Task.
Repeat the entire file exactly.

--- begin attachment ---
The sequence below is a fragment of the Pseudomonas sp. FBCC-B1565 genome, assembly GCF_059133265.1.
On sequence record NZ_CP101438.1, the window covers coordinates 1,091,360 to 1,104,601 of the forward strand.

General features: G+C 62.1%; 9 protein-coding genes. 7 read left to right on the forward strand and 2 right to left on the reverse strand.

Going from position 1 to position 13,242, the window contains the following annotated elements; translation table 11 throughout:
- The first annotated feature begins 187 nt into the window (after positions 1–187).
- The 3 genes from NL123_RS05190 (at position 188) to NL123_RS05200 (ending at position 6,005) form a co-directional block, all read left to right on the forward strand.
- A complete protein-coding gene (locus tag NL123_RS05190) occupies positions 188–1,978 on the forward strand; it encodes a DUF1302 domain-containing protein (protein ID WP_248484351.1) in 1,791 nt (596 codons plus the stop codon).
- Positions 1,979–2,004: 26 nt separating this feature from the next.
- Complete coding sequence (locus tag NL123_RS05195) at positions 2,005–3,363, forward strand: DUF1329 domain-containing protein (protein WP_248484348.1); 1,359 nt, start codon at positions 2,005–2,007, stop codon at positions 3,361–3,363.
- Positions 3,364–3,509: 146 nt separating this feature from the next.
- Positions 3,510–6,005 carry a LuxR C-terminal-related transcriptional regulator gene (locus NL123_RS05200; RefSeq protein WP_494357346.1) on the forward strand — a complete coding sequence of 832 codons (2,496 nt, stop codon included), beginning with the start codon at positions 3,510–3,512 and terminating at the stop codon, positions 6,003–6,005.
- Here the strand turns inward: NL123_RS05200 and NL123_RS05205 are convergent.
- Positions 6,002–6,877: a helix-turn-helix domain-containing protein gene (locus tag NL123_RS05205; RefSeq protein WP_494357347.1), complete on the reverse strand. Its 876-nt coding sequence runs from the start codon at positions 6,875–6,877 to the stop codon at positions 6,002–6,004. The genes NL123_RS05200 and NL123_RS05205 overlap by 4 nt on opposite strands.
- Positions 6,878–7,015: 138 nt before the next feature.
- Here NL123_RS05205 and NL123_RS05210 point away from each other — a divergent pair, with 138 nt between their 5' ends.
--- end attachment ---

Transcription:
The sequence below is a fragment of the Pseudomonas sp. FBCC-B1565 genome, assembly GCF_059133265.1.
On sequence record NZ_CP101438.1, the window covers coordinates 1,091,360 to 1,104,601 of the forward strand.

General features: G+C 62.1%; 9 protein-coding genes. 7 read left to right on the forward strand and 2 right to left on the reverse strand.

Going from position 1 to position 13,242, the window contains the following annotated elements; translation table 11 throughout:
- The first annotated feature begins 187 nt into the window (after positions 1–187).
- The 3 genes from NL123_RS05190 (at position 188) to NL123_RS05200 (ending at position 6,005) form a co-directional block, all read left to right on the forward strand.
- A complete protein-coding gene (locus tag NL123_RS05190) occupies positions 188–1,978 on the forward strand; it encodes a DUF1302 domain-containing protein (protein ID WP_248484351.1) in 1,791 nt (596 codons plus the stop codon).
- Positions 1,979–2,004: 26 nt separating this feature from the next.
- Complete coding sequence (locus tag NL123_RS05195) at positions 2,005–3,363, forward strand: DUF1329 domain-containing protein (protein WP_248484348.1); 1,359 nt, start codon at positions 2,005–2,007, stop codon at positions 3,361–3,363.
- Positions 3,364–3,509: 146 nt separating this feature from the next.
- Positions 3,510–6,005 carry a LuxR C-terminal-related transcriptional regulator gene (locus NL123_RS05200; RefSeq protein WP_494357346.1) on the forward strand — a complete coding sequence of 832 codons (2,496 nt, stop codon included), beginning with the start codon at positions 3,510–3,512 and terminating at the stop codon, positions 6,003–6,005.
- Here the strand turns inward: NL123_RS05200 and NL123_RS05205 are convergent.
- Positions 6,002–6,877: a helix-turn-helix domain-containing protein gene (locus tag NL123_RS05205; RefSeq protein WP_494357347.1), complete on the reverse strand. Its 876-nt coding sequence runs from the start codon at positions 6,875–6,877 to the stop codon at positions 6,002–6,004. The genes NL123_RS05200 and NL123_RS05205 overlap by 4 nt on opposite strands.
- Positions 6,878–7,015: 138 nt before the next feature.
- Here NL123_RS05205 and NL123_RS05210 point away from each other — a divergent pair, with 138 nt between their 5' ends.